8

This isn't really a clear yes/no sort of question, I'm also pretty reticent to tell someone what would be best for their child. Aside from that hopefully someone will provide some information that will make your decision or others thinking of doing the same easier. My first suggestion would be to work out which huts you are thinking of staying at or around ...


7

In Germany, cheaper pop-up tents like this are quite popular for festivals. I would never buy one, though, for the following reasons: Every tent of those I have seen have been very prone to breaking. A friend of mine just discovered his (brand new one) was broken when he arrived on the campground. Because the poles are fixed inside you canĀ“t even improvise ...


7

I would imagine the "testing" others referred to is suitability for purpose rather than will the gear end up damaged or broken. For example, if using a new tent, have you practiced pitching it at home first rather than waiting until you have to use it while in the middle of nowhere? Or is the stove and cooking equipment you plan to carry able to cope with ...


7

Of course. You can (almost) always cool down a 4-season tent, but you can't very well protect a 2-season tent from a blizzard. The primary concern is weight, but if you're going to be camping near a glacier with -5°C winds, you'll want a sturdy tent, so that's going to come at a certain cost of weight. To keep a tent cooler, you can pitch it in the ...


7

From experience with small sections I have used hand sanitizer and it works. My parents used to use baking soda for our pop up camper. It was a thicker material then a tent, but it cleaned and absorbed a lot of sticky substances.


7

Firstly if you are on your own a four man tent is probably excessive. People buy small two man/trekking tents so that it is easy to carry them and one doesn't have this sort of problem. If you are in a larger group then it is not necessary for one person to carry the entire tent. You can break it up into at least poles, fly and inner. Different people can ...


7

I see 0 benefit to a tarp over a tent with regards to travel in bear country. this would allow the bear to see you (and leaving accordingly) Bears are going to smell you and your camp long before they see you. If your tarp/tent setup is any good at all, it'll be covering you from most directions anyhow. I can't imagine an open tarp having any ...


6

Kisu! A common use for old tents or especially their fly-sheets is as a survival shelter(also called a kisu). They're great for trapping heat to keep people warm for when you have to stop for a while (be it because you've a problem or you just want to have lunch). If you haven't sat into one on a cold day you really have no idea how good well they work. If ...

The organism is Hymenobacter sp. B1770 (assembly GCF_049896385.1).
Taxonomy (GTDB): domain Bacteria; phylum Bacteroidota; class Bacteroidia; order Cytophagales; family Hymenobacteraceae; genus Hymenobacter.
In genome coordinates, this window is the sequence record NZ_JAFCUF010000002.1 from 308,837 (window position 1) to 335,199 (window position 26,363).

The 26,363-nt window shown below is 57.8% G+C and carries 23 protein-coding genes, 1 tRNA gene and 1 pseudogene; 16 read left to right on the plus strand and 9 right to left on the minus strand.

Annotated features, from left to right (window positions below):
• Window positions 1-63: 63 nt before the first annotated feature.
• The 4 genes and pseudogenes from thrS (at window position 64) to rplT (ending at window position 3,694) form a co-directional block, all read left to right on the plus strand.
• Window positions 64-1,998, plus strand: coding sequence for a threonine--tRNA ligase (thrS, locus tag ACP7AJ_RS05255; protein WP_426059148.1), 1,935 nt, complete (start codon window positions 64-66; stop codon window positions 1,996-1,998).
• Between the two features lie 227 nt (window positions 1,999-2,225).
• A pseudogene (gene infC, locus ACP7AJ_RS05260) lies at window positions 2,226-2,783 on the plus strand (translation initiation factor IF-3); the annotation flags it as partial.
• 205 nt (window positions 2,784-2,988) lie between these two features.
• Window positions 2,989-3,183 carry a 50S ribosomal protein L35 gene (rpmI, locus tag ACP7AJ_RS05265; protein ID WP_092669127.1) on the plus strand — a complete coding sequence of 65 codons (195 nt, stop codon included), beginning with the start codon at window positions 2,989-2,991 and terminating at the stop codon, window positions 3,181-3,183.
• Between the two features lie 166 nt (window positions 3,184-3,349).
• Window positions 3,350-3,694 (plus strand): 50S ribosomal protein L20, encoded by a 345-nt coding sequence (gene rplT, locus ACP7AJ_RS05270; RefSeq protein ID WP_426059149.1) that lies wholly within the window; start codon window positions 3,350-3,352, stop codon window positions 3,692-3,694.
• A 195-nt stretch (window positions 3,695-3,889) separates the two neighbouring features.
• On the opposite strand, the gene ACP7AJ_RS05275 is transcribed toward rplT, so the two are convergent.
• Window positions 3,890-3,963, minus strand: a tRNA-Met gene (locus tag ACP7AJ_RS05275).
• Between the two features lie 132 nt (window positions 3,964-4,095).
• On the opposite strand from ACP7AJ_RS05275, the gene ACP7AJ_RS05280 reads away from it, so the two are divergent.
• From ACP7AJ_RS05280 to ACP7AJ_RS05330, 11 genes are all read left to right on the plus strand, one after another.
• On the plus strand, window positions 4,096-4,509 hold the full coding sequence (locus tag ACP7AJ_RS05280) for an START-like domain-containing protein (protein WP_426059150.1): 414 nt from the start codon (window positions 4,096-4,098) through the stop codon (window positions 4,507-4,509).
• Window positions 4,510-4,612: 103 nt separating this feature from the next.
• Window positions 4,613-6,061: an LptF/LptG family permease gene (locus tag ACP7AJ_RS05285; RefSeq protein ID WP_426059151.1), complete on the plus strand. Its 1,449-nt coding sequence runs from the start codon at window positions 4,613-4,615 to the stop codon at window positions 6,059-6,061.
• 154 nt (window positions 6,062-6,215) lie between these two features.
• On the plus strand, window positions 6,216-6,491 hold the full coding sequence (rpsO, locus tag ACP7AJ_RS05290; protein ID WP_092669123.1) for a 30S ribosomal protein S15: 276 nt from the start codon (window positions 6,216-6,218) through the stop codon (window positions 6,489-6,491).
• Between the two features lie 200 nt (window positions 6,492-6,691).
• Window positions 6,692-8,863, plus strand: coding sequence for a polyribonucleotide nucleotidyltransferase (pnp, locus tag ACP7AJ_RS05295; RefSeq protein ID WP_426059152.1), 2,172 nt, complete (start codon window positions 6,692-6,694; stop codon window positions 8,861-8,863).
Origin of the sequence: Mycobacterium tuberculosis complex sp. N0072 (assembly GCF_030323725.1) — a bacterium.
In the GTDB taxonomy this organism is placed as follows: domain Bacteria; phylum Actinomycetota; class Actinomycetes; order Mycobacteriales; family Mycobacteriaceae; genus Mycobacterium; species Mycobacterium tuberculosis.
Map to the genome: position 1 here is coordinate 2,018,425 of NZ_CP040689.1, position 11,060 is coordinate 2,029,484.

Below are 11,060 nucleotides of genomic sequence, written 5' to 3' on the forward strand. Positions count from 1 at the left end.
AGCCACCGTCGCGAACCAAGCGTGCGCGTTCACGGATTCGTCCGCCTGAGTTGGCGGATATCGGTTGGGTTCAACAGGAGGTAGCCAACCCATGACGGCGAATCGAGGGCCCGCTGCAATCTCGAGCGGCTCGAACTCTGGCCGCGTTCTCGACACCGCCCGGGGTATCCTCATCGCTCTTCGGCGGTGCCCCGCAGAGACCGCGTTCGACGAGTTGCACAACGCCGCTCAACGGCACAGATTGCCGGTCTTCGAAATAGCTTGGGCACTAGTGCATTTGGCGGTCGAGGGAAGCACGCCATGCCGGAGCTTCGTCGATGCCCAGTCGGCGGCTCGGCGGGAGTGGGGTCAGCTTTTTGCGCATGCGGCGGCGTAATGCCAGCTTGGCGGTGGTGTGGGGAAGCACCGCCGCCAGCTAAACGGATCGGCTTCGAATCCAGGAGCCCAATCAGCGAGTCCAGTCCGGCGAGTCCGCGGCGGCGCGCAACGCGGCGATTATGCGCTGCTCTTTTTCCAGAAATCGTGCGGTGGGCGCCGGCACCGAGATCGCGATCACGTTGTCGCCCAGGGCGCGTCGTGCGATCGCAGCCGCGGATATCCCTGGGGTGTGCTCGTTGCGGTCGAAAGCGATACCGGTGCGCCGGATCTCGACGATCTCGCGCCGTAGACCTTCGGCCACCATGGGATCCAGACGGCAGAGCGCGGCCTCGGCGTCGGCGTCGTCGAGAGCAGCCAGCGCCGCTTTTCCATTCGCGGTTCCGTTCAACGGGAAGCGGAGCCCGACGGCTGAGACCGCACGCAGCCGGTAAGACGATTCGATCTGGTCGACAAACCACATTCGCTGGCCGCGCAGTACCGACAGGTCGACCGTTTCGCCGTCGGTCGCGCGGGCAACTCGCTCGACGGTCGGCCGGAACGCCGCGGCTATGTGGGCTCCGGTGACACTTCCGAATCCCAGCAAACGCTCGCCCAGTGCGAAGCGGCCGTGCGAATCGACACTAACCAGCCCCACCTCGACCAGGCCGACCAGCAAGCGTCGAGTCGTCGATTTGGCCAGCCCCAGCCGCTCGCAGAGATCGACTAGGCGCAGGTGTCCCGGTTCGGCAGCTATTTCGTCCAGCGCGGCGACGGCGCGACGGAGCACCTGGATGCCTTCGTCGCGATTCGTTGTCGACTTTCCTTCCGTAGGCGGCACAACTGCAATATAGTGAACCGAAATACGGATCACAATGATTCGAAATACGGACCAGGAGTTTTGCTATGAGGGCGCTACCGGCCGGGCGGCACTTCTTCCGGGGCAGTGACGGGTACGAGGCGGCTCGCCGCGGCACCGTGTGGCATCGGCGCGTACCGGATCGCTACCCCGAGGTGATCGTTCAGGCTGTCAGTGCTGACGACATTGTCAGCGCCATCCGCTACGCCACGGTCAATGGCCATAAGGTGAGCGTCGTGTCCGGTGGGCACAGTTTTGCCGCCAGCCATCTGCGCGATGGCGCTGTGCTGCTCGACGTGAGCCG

6

First a good place is, where you can fit your tent with the guy lines fits in. In the finding process of this good place you should how the weather (forecast) is and then you can decide on the further points. good weather: sunny, clear stable distance to the fireplace, water and toilet go close to the fireplace to reduce walking, not to close to burn ...


6

Yes, if you are camping in rocks and snow, you will want a footprint. Since there don't appear to be any specifically made for this tent, I suggest making one out of Tyvek. It is readily available at most home supply stores here in the states (not sure on your location). Making the Tyvek match your tent dimensions perfectly is a touch of work. You'll ...


6

Hammock Can you lie flat in it? How large/heavy is it? Footbox? Color (stealth camping?) Suspension How easy is it to adjust? Can you adjust your hammock to different sags? Do you always want to have the same amount of sag? What is the furthest distance between trees that your suspension can accommodate? This will depend on How much stretch ...


6

Well... a 4 season tent is a 4 season tent... You can use it during the whole year without any problems while a 2 season tent might not be as pleasant during the winter. I receive questions like this all the time. "What sort of boot should I get?", Packs, tents... My answer is kind of consistent for most of them... You buy gear for what you are going to use ...


6

Your likely out of luck. Aluminium is used in tent poles because it is stiff, strong and light. The trade off is that because it is less dense and more stiff it is less forgiving to being "manipulated". When steel fails it fails slowly, aluminium simply breaks. You could bend it back and see what happens, who knows it might hold. But bending it back is ...


5

Firstly, if possible, wait a while. Find somewhere to shelter out of the rain, and wait to see if the rain stops. For typical UK summer weather, most heavy rain is only short showers. So it will probably stop raining (or at least ease off) in 10 minutes or so. If its not going to stop raining, you can unpack your tent while under shelter. Then sort out ...


5

In addition to the other answers, if you expect heavy rain (I'm also heading for Snowdonia this weekend...) be careful about the location you choose as well. Avoid places near rivers or streams but also avoid hollows in the ground or the bottom of slopes. Your groundsheet may be waterproof but its sides only extend upwards for a certain length and it is ...